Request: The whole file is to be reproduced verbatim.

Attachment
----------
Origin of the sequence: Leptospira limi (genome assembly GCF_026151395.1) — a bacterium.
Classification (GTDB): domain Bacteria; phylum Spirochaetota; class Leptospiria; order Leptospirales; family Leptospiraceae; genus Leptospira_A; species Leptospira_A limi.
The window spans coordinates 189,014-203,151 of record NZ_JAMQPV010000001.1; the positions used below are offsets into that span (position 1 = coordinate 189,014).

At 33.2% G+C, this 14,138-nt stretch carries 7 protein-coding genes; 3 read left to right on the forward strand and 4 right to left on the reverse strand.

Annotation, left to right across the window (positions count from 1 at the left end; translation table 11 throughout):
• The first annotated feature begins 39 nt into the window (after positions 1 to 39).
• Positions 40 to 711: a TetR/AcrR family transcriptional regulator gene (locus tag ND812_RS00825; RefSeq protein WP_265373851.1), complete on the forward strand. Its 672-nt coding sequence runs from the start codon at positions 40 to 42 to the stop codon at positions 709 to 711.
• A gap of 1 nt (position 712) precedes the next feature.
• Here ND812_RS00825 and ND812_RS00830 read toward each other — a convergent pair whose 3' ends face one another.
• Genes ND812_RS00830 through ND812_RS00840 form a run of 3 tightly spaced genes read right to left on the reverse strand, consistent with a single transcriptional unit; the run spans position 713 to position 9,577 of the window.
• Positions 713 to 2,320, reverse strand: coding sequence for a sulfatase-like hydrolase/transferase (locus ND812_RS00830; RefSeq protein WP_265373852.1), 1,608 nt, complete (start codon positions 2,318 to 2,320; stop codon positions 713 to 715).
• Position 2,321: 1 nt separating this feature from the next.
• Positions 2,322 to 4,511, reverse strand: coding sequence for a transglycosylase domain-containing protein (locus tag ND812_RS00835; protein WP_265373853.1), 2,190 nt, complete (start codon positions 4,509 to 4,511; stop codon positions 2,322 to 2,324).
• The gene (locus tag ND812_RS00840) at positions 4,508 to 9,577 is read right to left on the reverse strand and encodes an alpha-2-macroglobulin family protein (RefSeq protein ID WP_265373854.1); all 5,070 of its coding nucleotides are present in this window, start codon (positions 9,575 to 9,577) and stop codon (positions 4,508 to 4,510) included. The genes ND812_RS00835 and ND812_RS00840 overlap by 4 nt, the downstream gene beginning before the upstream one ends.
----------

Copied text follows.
Origin of the sequence: Leptospira limi (genome assembly GCF_026151395.1) — a bacterium.
Classification (GTDB): domain Bacteria; phylum Spirochaetota; class Leptospiria; order Leptospirales; family Leptospiraceae; genus Leptospira_A; species Leptospira_A limi.
The window spans coordinates 189,014-203,151 of record NZ_JAMQPV010000001.1; the positions used below are offsets into that span (position 1 = coordinate 189,014).

At 33.2% G+C, this 14,138-nt stretch carries 7 protein-coding genes; 3 read left to right on the forward strand and 4 right to left on the reverse strand.

Annotation, left to right across the window (positions count from 1 at the left end; translation table 11 throughout):
• The first annotated feature begins 39 nt into the window (after positions 1 to 39).
• Positions 40 to 711: a TetR/AcrR family transcriptional regulator gene (locus tag ND812_RS00825; RefSeq protein WP_265373851.1), complete on the forward strand. Its 672-nt coding sequence runs from the start codon at positions 40 to 42 to the stop codon at positions 709 to 711.
• A gap of 1 nt (position 712) precedes the next feature.
• Here ND812_RS00825 and ND812_RS00830 read toward each other — a convergent pair whose 3' ends face one another.
• Genes ND812_RS00830 through ND812_RS00840 form a run of 3 tightly spaced genes read right to left on the reverse strand, consistent with a single transcriptional unit; the run spans position 713 to position 9,577 of the window.
• Positions 713 to 2,320, reverse strand: coding sequence for a sulfatase-like hydrolase/transferase (locus ND812_RS00830; RefSeq protein WP_265373852.1), 1,608 nt, complete (start codon positions 2,318 to 2,320; stop codon positions 713 to 715).
• Position 2,321: 1 nt separating this feature from the next.
• Positions 2,322 to 4,511, reverse strand: coding sequence for a transglycosylase domain-containing protein (locus tag ND812_RS00835; protein WP_265373853.1), 2,190 nt, complete (start codon positions 4,509 to 4,511; stop codon positions 2,322 to 2,324).
• The gene (locus tag ND812_RS00840) at positions 4,508 to 9,577 is read right to left on the reverse strand and encodes an alpha-2-macroglobulin family protein (RefSeq protein ID WP_265373854.1); all 5,070 of its coding nucleotides are present in this window, start codon (positions 9,575 to 9,577) and stop codon (positions 4,508 to 4,510) included. The genes ND812_RS00835 and ND812_RS00840 overlap by 4 nt, the downstream gene beginning before the upstream one ends.